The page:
Johnson & Johnson has withdrawn its plans to build a second 100-metre high wind turbine in Castletroy
JOHNSON & Johnson (J&J) has withdrawn its plans to build a 100-metre high wind turbine in the city following a public outcry.
The company had sought permission from Limerick City and County Council to construct a second structure near to its factory in Plassey, where it produces disposable contact lenses.
But following two meetings, where in excess of 100 residents turned up to each, bosses at the firm have agreed to go back to the drawing board.
In a statement to the Leader, the firm said: “As a good neighbour, and as a major contributor to the local economy J&J Vision Care (Ireland) is happy to take more time to do further work to better understand the concerns raised.
Plant manager Barry O’Sullivan said a new application is likely by mid-June – but pledged to have local residents see the proposals before they go to council planners.
“We have contact details for people with specific concerns in relation to the project, and we will be following up with these individuals to help resolve these,” he said.
Residents have a number of concerns over the project, including the noise which is allegedly already emanating from J&J’s first turbine, shadow flicker, and damage to the local scenery.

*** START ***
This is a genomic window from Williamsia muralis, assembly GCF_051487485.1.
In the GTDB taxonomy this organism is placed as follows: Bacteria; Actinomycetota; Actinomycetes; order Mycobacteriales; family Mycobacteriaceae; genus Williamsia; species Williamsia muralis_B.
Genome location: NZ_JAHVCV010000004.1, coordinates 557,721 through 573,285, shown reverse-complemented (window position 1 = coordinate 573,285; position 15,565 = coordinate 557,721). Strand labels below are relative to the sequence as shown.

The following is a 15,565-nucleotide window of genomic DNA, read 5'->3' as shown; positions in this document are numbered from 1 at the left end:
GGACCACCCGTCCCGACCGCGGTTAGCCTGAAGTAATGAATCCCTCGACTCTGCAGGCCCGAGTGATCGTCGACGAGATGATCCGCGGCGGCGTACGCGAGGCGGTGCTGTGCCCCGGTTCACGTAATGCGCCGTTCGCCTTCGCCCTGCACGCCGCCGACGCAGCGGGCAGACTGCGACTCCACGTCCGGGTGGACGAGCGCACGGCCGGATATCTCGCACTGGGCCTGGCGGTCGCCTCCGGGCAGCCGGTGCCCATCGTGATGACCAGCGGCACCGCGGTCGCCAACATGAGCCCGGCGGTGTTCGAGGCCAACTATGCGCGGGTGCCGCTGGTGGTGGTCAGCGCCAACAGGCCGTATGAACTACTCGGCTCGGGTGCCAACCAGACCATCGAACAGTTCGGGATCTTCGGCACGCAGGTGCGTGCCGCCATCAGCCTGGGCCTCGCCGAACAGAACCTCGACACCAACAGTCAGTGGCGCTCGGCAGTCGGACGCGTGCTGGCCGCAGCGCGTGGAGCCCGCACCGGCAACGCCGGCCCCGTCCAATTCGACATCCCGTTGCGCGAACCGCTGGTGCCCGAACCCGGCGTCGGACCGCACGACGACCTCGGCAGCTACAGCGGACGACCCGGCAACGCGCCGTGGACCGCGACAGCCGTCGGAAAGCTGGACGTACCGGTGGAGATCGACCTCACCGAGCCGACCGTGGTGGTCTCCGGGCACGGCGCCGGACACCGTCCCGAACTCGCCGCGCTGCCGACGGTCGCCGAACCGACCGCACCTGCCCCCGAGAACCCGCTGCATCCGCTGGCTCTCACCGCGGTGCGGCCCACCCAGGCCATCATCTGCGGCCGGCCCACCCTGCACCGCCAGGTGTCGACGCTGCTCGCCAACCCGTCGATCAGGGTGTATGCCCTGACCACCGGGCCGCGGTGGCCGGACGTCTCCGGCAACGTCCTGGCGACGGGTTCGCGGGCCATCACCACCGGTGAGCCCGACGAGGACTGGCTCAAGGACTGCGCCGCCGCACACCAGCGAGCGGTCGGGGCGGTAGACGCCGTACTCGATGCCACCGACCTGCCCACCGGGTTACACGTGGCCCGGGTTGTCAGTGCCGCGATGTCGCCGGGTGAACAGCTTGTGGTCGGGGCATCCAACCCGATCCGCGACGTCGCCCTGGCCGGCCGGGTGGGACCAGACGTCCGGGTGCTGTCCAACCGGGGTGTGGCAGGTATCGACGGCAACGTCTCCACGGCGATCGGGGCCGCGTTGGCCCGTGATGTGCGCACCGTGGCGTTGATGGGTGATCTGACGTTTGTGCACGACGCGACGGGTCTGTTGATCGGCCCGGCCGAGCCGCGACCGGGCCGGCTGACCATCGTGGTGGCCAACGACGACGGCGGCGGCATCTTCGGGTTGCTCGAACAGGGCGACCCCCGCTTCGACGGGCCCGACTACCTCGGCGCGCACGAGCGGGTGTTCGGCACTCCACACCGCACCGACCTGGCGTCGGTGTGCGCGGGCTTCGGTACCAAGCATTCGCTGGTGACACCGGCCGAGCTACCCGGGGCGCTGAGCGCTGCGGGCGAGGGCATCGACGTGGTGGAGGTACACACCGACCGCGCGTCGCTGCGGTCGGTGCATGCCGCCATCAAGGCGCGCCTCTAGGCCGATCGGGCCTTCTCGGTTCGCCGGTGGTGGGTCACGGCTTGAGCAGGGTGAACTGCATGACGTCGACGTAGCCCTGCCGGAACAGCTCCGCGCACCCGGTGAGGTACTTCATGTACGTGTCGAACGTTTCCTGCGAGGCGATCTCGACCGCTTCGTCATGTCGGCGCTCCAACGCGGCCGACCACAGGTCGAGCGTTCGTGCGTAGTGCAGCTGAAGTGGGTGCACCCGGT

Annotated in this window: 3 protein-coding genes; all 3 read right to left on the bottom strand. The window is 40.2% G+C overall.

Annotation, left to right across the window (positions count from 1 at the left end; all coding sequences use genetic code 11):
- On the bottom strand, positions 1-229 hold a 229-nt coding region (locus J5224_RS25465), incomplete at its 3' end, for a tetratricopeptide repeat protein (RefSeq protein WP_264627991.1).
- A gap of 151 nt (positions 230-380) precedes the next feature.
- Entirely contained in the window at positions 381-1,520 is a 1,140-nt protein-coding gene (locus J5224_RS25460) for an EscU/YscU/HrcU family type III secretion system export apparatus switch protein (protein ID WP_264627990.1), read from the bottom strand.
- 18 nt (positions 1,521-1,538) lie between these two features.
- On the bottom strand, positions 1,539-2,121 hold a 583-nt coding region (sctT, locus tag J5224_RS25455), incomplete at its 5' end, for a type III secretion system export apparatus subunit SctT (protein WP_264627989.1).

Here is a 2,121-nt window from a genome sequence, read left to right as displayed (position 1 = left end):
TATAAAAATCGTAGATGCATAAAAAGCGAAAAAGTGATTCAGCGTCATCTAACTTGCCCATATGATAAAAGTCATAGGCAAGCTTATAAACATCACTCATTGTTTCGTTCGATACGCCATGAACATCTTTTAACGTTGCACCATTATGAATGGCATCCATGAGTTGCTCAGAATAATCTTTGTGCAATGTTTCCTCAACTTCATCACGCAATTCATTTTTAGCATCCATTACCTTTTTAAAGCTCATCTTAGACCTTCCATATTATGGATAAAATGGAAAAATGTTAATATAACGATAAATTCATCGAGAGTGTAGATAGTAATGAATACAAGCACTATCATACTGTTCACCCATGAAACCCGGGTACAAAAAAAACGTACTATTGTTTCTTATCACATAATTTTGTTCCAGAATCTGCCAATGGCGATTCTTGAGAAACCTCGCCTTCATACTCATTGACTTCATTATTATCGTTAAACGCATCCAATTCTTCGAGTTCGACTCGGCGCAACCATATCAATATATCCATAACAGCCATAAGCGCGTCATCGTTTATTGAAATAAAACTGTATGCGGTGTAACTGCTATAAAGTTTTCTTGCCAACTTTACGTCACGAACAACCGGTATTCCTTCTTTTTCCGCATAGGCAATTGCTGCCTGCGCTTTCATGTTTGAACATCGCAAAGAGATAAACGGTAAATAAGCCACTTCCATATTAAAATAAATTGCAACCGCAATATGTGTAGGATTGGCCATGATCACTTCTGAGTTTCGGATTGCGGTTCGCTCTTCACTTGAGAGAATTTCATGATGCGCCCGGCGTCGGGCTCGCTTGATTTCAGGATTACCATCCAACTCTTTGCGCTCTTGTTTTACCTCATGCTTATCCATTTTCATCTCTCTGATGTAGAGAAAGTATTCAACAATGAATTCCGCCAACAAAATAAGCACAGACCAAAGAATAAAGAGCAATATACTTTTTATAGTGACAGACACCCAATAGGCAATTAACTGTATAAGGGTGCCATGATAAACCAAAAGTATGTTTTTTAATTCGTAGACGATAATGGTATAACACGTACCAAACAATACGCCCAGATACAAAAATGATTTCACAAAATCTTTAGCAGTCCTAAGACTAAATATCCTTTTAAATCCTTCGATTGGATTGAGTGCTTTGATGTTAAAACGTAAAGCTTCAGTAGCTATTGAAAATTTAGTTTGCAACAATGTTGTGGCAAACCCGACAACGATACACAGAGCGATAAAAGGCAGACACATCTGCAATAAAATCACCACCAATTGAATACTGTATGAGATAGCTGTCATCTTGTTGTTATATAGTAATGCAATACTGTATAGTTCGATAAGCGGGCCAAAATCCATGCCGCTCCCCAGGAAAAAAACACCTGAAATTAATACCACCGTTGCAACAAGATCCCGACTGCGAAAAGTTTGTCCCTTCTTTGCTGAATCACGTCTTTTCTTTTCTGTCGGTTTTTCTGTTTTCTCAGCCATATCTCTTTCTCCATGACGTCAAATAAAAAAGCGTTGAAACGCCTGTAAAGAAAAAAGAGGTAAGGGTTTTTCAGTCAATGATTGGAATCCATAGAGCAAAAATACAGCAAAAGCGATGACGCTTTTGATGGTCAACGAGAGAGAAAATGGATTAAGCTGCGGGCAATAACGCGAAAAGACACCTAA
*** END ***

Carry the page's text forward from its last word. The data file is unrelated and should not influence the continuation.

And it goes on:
Questions have also been raised about the location of the new mast – and why it is planned to be 20 metres higher than the existing one in Plassey.
Fine Gael councillor Michael Sheahan said: “I’m not in favour of another mast there. I’m not sure it’s the correct area to be putting it in. But for the moment, I am happy the application has been shelved, pending the resolution of the issues other residents have.”
J&J says the new turbine is crucial to copperfasten employment at the plant, and to ensure its growth.
It’s also key, they say, to ensuring the company meets its environmental targets by 2020.
Mr O’Sullivan said if Irish energy regulations change, the company could look at installing a wind turbine further away from the Plassey site, potentially easing the concerns of residents.
But at the moment, the firm, which has 1,500 workers on site each week, says this is not a possibility.
Cllr Sheahan, who met with council planning officials Friday, added: “It shows good community engagement from J&J.”
Senator Kieran O’Donnell, who was present at a meeting of residents in Monaleen GAA club last week, added: “These meetings have been very positive. They have agreed to work on this, and they’re going to look at this matter again, carry out technical work and consult with residents. We are all looking for ways to tackle climate change, but it must be done in the context of consultation with residents.”
Councillor Joe Pond, who organised last week’s meeting, said: “Even though they are a multi-national company, J&J has listened to the concerns of local residents. Following last Tuesday night’s meeting, there is now a dialogue between J&J and residents. I hope the issues residents raised can be addressed. It shows the commitment J&J has to Limerick and Annacotty.”